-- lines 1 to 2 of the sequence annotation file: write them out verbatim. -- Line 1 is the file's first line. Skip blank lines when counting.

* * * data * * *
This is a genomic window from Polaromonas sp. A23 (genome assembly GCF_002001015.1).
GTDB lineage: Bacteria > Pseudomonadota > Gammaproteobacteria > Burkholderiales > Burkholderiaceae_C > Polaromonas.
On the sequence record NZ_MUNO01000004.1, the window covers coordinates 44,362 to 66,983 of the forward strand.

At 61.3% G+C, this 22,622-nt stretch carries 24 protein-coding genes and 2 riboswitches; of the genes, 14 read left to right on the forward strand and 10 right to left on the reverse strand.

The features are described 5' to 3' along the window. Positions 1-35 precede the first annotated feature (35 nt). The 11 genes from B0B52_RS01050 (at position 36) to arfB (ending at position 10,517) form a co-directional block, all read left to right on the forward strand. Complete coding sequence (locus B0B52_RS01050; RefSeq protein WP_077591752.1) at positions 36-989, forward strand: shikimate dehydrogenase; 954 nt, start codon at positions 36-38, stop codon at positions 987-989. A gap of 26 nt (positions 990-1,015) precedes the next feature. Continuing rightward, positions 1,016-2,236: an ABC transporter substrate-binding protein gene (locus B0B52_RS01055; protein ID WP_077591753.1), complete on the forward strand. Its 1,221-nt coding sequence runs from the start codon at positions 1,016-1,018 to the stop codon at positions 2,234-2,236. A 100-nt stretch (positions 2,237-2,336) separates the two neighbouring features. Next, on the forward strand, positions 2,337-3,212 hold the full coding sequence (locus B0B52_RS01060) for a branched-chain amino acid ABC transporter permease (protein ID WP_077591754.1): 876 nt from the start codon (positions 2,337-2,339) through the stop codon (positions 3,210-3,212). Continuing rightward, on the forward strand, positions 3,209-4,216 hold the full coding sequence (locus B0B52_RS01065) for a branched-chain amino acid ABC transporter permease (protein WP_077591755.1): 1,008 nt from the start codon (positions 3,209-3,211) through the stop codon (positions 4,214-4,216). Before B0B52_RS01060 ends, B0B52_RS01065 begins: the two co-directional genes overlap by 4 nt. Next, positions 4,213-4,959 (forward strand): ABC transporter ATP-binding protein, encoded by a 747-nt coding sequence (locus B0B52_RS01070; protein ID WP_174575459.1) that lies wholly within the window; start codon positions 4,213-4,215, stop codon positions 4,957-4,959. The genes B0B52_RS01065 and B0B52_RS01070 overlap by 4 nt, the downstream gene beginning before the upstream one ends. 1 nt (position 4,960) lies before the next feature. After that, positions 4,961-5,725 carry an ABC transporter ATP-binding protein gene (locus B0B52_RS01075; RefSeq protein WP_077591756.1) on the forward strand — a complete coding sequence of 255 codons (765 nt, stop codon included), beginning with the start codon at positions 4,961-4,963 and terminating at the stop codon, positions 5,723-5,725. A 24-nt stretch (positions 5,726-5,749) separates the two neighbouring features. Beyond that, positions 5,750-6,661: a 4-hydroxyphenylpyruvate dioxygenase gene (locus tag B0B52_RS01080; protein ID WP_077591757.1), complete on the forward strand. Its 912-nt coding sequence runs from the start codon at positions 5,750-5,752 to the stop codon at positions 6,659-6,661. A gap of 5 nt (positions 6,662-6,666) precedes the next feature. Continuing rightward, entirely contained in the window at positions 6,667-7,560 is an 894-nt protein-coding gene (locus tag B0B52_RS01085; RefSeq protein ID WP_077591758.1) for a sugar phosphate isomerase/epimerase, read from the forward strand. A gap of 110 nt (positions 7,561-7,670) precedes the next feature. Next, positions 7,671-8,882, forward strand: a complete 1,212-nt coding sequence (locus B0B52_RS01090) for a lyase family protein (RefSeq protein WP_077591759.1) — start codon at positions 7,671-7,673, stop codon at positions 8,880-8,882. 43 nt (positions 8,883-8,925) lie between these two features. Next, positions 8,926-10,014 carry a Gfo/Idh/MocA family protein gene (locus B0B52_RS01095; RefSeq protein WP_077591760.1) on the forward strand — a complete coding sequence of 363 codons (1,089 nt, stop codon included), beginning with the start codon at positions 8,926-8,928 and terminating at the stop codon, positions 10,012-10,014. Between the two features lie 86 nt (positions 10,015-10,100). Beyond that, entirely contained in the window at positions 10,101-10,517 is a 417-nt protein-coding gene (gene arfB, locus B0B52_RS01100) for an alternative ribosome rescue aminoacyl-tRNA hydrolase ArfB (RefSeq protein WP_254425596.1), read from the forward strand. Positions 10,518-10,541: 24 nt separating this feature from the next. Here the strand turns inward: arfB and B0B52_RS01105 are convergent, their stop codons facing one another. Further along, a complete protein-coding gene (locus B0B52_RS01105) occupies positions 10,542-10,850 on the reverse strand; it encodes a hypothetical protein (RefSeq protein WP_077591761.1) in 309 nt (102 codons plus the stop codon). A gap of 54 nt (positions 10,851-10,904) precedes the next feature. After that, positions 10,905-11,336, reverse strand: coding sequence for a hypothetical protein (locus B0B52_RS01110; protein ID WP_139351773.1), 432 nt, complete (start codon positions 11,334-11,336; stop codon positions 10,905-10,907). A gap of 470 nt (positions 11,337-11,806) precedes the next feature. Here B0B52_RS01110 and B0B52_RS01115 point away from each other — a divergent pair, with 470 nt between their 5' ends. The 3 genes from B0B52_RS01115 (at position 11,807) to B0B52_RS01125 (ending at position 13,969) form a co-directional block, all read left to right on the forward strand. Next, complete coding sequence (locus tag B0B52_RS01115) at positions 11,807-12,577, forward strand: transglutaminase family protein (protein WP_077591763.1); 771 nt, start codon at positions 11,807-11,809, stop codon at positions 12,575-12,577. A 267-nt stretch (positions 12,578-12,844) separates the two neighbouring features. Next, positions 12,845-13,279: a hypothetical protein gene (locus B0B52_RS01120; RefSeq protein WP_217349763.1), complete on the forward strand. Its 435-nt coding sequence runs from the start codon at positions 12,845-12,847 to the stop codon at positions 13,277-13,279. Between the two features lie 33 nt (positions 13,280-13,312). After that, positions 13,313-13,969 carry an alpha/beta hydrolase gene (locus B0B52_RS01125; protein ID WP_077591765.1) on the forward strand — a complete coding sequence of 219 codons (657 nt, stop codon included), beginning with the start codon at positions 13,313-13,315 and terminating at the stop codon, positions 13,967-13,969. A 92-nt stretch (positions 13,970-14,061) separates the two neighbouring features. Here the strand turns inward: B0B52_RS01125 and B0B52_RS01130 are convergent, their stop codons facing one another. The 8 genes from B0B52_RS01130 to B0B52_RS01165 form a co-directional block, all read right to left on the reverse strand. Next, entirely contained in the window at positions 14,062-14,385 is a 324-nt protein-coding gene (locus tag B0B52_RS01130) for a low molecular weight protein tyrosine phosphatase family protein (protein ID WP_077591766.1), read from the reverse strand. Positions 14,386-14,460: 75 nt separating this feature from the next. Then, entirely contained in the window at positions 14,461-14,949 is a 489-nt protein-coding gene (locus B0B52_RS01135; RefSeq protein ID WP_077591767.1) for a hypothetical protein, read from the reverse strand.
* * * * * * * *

This is a genomic window from Polaromonas sp. A23 (genome assembly GCF_002001015.1).
GTDB lineage: Bacteria > Pseudomonadota > Gammaproteobacteria > Burkholderiales > Burkholderiaceae_C > Polaromonas.